Over the period which the shape of things operated several people contributed blogs to the original website. These are reproduced below
Alia Ullah & Ruqqia Ullah - Threads and Jewels
Through our work we aim to create an awareness of embroidery as a craft through rejecting a passive attitude and challenging its current perceptions. We want to open the critical debate of slave labour expressing our frustration at the moral injustice of women and children in South Asia working in appalling conditions creating embroidered items for our consumption.We believe their is a need for ethical practices in embroidery and textiles and we do this by hand embroidering items ourselves as well as actively using recycled and renewable fabrics.
We are concerned with issues of cultural heritage and identity because of our cultural roots as second generation British Pakistani Muslim women. Our work also opens the critical debate related to the political conundrum that is contemporary interculturalism through challenging our own identities as British with cultural roots in South Asia (mainly Pakistan) and the Middle East. Our work also explores the history of migration that took place in the 1950s through to the 1960s by laborers from the British colonies – especially South Asia who came to work in the North West to work in the flourishing textile trade. Our work challenges perceptions of British national identity as it is an exploration of a variety of global world cultures.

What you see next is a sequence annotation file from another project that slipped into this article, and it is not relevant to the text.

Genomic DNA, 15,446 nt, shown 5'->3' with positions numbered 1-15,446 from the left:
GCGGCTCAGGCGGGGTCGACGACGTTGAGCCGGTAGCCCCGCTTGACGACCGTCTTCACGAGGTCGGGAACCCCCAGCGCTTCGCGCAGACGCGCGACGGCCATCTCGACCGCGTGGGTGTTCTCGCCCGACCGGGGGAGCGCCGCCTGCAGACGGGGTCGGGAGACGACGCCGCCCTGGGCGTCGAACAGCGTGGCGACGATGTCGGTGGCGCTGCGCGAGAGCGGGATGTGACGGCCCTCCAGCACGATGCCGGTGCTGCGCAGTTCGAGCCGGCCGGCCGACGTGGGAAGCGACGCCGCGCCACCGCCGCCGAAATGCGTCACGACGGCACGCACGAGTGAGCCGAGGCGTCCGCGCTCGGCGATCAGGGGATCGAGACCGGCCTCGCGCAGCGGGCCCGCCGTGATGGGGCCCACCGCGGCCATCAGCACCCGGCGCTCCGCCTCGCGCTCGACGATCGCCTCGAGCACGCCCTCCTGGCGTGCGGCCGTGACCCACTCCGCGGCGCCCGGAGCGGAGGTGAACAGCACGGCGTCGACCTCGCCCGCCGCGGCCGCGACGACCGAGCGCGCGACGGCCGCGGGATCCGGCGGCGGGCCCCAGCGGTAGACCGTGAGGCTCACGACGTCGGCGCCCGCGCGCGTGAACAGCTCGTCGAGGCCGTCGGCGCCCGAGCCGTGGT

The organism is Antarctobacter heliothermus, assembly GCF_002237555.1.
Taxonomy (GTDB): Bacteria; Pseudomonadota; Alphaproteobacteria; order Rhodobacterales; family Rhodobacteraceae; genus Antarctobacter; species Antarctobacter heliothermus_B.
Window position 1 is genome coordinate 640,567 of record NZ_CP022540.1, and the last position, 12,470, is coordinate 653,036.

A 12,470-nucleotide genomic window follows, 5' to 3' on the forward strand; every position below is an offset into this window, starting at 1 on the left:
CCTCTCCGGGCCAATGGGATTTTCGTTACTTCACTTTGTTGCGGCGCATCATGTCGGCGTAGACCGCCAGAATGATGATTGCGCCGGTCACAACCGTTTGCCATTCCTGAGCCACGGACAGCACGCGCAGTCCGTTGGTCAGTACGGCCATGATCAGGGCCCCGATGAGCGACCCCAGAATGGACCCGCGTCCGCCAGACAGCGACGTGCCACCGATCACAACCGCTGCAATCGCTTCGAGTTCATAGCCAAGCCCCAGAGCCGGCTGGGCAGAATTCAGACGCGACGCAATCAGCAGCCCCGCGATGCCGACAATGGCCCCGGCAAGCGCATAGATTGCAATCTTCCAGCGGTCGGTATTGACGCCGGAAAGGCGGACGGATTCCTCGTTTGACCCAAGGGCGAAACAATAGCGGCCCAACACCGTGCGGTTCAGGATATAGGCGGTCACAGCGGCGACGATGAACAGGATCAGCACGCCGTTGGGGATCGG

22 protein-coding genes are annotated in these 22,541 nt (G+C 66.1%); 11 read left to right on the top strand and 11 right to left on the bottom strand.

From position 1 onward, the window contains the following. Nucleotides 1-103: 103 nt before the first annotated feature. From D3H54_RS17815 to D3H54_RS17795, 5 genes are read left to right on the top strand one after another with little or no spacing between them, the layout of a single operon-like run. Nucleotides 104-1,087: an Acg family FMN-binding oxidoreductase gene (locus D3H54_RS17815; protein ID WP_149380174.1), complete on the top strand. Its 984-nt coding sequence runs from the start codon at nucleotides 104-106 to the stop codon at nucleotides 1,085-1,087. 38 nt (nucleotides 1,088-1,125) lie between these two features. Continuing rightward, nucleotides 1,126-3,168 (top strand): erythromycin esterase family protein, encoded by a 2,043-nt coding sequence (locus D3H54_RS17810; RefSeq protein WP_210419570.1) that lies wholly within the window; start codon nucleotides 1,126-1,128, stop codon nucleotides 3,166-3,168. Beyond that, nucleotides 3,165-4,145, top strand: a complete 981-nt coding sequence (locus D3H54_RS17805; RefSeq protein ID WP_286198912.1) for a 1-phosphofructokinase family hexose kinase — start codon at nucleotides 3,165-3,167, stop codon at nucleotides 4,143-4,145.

As well as working as artists we work as creative practitioners devising and carrying out textile art workshops from our own artworks and artistic practice. We also organise ‘Community Crafts’ events in venues around Manchester promoting and highlighting craft artists in local Manchester based communities. Our ‘Community Crafts’ events are an opportunity to socialize and meet craft artists across the North West providing a local network that engages with the community. We have our own craft based business under the name Threads and Jewels where we produce wearable textiles which are distributed through outlets across the North West. For more information on what we do, what we’re up to and upcoming events check out our website: www.threadsandjewels.com
The Making of Things - Dr. Bharti Parmar
Dr. Bharti Parmar attended the Contemporary Art Society’s Annual Member’s Conference The Making of Things at the Victoria Gallery and Museum, University of Liverpool on 18 February 2011 and wrote a report for the shape of things’ website:
Background of Contemporary Art Society/National network - “The National Network is a membership programme for art professionals who are working with collections of contemporary art or who have a particular interest in public collections in this country. The programme offers seminars, skills days, events, national and international trips and now an Annual Conference. It is the only UK-wide programme that focuses on the many issues that lie at the heart of our work in growing, sustaining and using public collections of contemporary art.” (quote from cover sheet of Contemporary Art Society Annual Members Conference programme)